Do this today: Audit your site
Trust takes time to grow. You’re not immediately going to turn your website into a traffic-driving, lead-gathering, trust-generating machine. But there are steps you can take today to start yourself on the right path.
Clear some time on your calendar and audit your site
Open your website.
Imagine you’re a customer. What do you see?
If your website talks mostly about your business, think about changing it to focus on the customer and their problems. Instead of “We make the best affordable furniture,” go with “Quality furniture for your living room and your budget.” Notice how the emphasis is now on the buyer?
As you go through your site, try to see it all with fresh eyes.
If you were a brand new visitor who had never heard of your business before, what would your impression be?
Would the site make you trust the business?
Does the business understand your challenges?
Next, think about how customers move through your site. Remember, not everyone comes right to your homepage. They might land on a product page or somewhere else. Are there clear pathways to follow?
Make a list of shortcomings and areas for improvement.
Next, do the same for your competitors
Now, look at your competitors’ websites. You don’t have to look at every one, but check out a few. Try to see it with “customer eyes” just like you did with your site. This serves two ends:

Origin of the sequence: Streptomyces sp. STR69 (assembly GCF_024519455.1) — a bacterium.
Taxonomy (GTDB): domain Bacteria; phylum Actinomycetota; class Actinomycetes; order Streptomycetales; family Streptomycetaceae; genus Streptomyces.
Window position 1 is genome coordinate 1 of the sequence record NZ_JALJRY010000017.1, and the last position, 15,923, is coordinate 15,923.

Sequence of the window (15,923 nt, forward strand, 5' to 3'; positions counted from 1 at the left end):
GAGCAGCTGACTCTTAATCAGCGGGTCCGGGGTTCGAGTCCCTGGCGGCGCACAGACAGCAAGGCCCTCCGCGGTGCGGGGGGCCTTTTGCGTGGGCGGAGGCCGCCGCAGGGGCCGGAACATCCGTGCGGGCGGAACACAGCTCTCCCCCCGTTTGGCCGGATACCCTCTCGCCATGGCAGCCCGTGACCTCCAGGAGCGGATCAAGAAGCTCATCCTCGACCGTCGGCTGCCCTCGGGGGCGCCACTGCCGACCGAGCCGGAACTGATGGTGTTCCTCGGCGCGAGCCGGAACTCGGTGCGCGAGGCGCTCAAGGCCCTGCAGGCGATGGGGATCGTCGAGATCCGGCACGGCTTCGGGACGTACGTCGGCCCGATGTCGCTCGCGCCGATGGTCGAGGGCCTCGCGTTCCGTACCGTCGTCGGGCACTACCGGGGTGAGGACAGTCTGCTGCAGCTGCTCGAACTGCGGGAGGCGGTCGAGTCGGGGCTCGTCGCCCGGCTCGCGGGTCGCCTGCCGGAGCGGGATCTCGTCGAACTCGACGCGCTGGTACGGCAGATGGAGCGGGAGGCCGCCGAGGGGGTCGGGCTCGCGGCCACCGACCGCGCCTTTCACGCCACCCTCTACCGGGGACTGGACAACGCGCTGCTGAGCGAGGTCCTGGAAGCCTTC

You can see what your competitors have that you don’t. Maybe they have a pricing calculator. Maybe they have videos on their product pages. If you want to stay in league with them, you might want to do the same.
You can get opportunities to corner the market. Maybe your competitors are lacking content or features that a customer would want. You can see these holes and be first to fill them.
Make a list of nice-to-haves from what you see on these other sites.
(Keep in mind, you don’t just have to think about direct competition. If you’re a roofing company in Phoenix, you’re not competing with roofers in Orlando — but their websites might still be useful for you to check out.)
Do this tomorrow: Website bandaids
You will not be able to completely update your website tomorrow. You have to be realistic. After all, some updates will require coding. But, you can get started by focusing on what you can control.